By Maggie Lee
Atlanta’s long offered sweeteners for big developments, like tax breaks or grants. Now the city’s development authority is offering something to folks who bring money to the table: legal U.S. residency.
Invest Atlanta is looking for people outside the United States who might be interested in joining the federal government’s EB-5 program. That offers investors, their spouses and their unmarried children under the age of 21 a path to permanent residency — in exchange for investing as little as $500,000 in U.S. projects.
“It really is a way to spur development into your city, it’s foreign direct invest investment. It’s money from outside that comes into your economy. It’s the best type of investment,” said Eloisa Klementich, president and CEO of IA, speaking at the agency’s headquarters Downtown just after a Thursday board committee meeting.
“The investor likes this program because they get the immigration status benefit from the United States,” she said. “Our role is to specifically to find projects that we can potentially use those funds for.”
It’s up to the federal government, not IA, to check that the investor is good for the cash, got the cash legally and is not a security risk. The feds are the ones who eventually hand out the visa.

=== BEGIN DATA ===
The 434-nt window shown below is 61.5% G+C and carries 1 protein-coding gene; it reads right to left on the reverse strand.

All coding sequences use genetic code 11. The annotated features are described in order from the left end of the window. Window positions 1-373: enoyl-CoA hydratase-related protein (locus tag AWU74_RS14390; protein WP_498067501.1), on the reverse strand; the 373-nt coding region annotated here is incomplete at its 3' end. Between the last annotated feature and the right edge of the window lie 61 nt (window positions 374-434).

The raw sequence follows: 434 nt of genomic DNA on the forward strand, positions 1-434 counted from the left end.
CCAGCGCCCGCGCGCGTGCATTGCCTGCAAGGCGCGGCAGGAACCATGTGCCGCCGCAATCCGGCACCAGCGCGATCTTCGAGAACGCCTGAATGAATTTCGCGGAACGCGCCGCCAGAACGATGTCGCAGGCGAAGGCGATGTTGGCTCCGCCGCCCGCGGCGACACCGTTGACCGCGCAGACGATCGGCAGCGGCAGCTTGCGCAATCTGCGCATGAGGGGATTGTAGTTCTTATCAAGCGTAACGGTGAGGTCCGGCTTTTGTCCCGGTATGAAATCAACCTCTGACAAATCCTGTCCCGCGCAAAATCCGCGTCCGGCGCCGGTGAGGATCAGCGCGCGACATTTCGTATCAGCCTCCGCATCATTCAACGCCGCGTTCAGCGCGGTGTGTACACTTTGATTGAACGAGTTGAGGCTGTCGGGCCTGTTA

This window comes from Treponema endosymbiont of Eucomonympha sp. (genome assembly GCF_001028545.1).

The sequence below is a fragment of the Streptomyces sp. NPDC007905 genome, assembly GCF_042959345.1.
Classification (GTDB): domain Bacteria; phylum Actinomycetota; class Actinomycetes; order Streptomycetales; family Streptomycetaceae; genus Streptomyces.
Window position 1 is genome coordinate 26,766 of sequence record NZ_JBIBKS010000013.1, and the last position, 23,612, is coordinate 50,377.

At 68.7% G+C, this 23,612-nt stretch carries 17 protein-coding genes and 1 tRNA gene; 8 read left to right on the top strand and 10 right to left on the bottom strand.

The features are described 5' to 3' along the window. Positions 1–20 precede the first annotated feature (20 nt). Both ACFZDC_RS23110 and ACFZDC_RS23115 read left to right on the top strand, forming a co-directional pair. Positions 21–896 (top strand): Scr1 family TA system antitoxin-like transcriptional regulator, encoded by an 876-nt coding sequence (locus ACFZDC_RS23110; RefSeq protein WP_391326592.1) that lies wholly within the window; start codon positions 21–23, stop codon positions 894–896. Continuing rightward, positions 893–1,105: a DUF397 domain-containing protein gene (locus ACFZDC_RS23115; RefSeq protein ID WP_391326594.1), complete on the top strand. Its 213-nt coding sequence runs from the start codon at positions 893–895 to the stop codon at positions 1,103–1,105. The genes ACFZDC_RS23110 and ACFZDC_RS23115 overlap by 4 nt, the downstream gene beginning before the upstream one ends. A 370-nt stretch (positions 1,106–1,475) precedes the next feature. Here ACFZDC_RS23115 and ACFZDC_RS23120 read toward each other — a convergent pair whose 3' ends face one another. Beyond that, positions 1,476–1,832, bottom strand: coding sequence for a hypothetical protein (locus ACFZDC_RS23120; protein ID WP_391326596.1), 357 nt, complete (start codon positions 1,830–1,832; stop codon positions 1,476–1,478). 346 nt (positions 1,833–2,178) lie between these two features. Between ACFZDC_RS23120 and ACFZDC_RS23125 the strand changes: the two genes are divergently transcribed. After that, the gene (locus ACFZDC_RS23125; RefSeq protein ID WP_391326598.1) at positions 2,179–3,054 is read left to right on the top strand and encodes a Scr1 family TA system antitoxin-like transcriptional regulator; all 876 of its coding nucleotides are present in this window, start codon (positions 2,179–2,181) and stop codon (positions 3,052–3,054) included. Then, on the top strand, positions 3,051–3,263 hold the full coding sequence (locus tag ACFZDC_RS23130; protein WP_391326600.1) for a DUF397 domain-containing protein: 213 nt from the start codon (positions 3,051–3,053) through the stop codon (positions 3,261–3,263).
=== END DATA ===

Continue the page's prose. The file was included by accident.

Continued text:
For developers, it can be possible to get cash fairly cheaply when investors are more interested in the green card than bargaining hard for a return on their greenbacks.
Under federal law, the foreign investors must invest in a new or troubled commercial enterprise that creates or preserves at least 10 jobs. The minimum investment is $1,000,000, unless it’s a rural area or an area with especially high unemployment. Then the minimum is $500,000.
Invest Atlanta is one of about 33 Georgia entities that has been sanctioned by the federal government as a sort of matchmaker between investors and projects.
Last October, IA announced it was accepting applications from developers in search of cash, and that projects would need to create at least 100 jobs to be viable candidates to tap loans from pooled foreign funds.
The agency tapped the brakes a bit amid news earlier this year that the federal law might be allowed to expire. A nonpartisan official federal review in 2016 found that the program is susceptible to fraud — for example by unscrupulous U.S. matchmakers or by investors masking dubious sources of wealth. The report also said voluminous paperwork necessary from the investors makes it difficult to vet them.
But the law has been extended through at least the end of September and could still continue after that.
IA is wortking through a list of developers who are potentially interested in the foreign cash. The agency is in early talks with developers of at least two projects: the proposed Pullman Yard rework into a mixed-use development, and a hotel proposed near the Georgia World Congress Center.